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Product listing: SMARCE1/BAF57 (E6H5J) Rabbit mAb, UniProt ID Q969G3 #33360 to Sox17 (D1T8M) Rabbit mAb, UniProt ID Q9H6I2 #81778

$260
100 µl
APPLICATIONS
REACTIVITY
Human, Monkey, Mouse, Rat

Application Methods: Chromatin IP, Immunoprecipitation, Western Blotting

Background: The modulation of chromatin structure is an essential component in the regulation of transcriptional activation and repression. Modifications can be made by at least two evolutionarily conserved strategies, through the disruption of histone-DNA contacts by ATP-dependent chromatin remodelers, or by histone tail modifications including methylation and acetylation. One of the four classes of ATP-dependent histone remodelers is the SWI/SNF complex, the central catalytic subunit of which is Brg1 or the highly related protein hBRM (1). This SWI/SNF complex contains varying subunits but its association with either Brg1 or hBRM remains constant (1). SWI/SNF complexes have been shown to regulate gene activation, cell growth, the cell cycle and differentiation (1). Brg1/hBRM have been shown to regulate transcription through enhancing transcriptional activation of glucocorticoid receptors (2). Although usually associated with transcriptional activation, Brg1/hBRM have also been found in complexes associated with transcriptional repression including HDACs, Rb and Tif1β (3-5). Brg1/hBRM plays a vital role in the regulation of gene transcription during early mammalian embryogenesis. In addition, Brg1/hBRM also plays a role as a tumor suppressor and Brg1 is mutated in several tumor cell lines (6-8).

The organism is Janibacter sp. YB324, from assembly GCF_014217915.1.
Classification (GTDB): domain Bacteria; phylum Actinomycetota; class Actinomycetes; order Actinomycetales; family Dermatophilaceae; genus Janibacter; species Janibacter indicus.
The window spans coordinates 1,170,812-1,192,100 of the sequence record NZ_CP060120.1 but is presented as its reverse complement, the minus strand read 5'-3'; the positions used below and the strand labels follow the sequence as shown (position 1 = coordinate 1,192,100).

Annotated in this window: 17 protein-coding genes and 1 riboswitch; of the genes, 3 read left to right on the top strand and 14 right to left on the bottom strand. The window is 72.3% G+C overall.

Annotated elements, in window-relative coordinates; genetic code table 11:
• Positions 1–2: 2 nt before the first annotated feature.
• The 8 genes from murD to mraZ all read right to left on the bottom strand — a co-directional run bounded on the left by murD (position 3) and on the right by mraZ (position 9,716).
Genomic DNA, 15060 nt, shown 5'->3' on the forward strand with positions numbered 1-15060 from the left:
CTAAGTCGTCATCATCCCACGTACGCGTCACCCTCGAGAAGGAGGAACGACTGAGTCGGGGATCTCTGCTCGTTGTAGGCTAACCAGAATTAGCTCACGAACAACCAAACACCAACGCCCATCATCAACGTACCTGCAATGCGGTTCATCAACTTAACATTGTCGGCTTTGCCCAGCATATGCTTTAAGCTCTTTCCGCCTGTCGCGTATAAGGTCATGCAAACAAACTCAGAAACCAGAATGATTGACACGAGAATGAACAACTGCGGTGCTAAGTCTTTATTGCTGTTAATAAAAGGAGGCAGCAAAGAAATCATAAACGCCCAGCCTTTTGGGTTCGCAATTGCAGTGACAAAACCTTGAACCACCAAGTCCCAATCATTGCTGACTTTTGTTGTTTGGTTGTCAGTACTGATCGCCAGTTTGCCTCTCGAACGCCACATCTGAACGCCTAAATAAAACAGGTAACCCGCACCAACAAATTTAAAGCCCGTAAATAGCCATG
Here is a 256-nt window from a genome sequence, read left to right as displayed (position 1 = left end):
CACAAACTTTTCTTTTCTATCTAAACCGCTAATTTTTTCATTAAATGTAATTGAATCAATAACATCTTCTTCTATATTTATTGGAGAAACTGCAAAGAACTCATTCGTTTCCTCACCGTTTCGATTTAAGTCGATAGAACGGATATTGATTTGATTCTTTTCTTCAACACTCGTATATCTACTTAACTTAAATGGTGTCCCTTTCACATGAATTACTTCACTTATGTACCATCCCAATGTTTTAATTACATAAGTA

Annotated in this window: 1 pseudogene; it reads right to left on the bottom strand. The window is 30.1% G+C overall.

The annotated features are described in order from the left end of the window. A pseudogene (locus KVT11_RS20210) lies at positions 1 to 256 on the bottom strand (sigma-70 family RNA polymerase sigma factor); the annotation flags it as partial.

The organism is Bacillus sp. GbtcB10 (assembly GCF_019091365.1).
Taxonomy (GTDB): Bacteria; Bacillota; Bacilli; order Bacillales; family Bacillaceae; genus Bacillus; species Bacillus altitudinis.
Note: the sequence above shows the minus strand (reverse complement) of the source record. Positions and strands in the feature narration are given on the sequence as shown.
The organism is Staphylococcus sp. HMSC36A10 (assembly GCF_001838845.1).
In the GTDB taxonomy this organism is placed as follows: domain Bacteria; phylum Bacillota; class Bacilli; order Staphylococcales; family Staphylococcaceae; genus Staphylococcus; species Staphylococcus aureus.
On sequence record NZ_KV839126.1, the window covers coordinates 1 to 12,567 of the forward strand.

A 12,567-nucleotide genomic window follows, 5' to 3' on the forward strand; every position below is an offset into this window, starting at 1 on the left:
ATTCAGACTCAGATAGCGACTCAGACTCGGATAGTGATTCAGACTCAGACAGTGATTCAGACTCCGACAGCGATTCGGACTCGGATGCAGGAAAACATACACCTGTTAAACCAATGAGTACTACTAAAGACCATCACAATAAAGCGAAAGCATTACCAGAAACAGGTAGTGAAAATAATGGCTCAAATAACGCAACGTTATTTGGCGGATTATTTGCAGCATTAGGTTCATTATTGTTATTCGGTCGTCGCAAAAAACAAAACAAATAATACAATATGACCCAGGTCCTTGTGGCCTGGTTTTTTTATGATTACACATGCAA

$111
20 µl
$260
100 µl
APPLICATIONS
REACTIVITY
Human, Monkey, Mouse, Rat

Application Methods: Western Blotting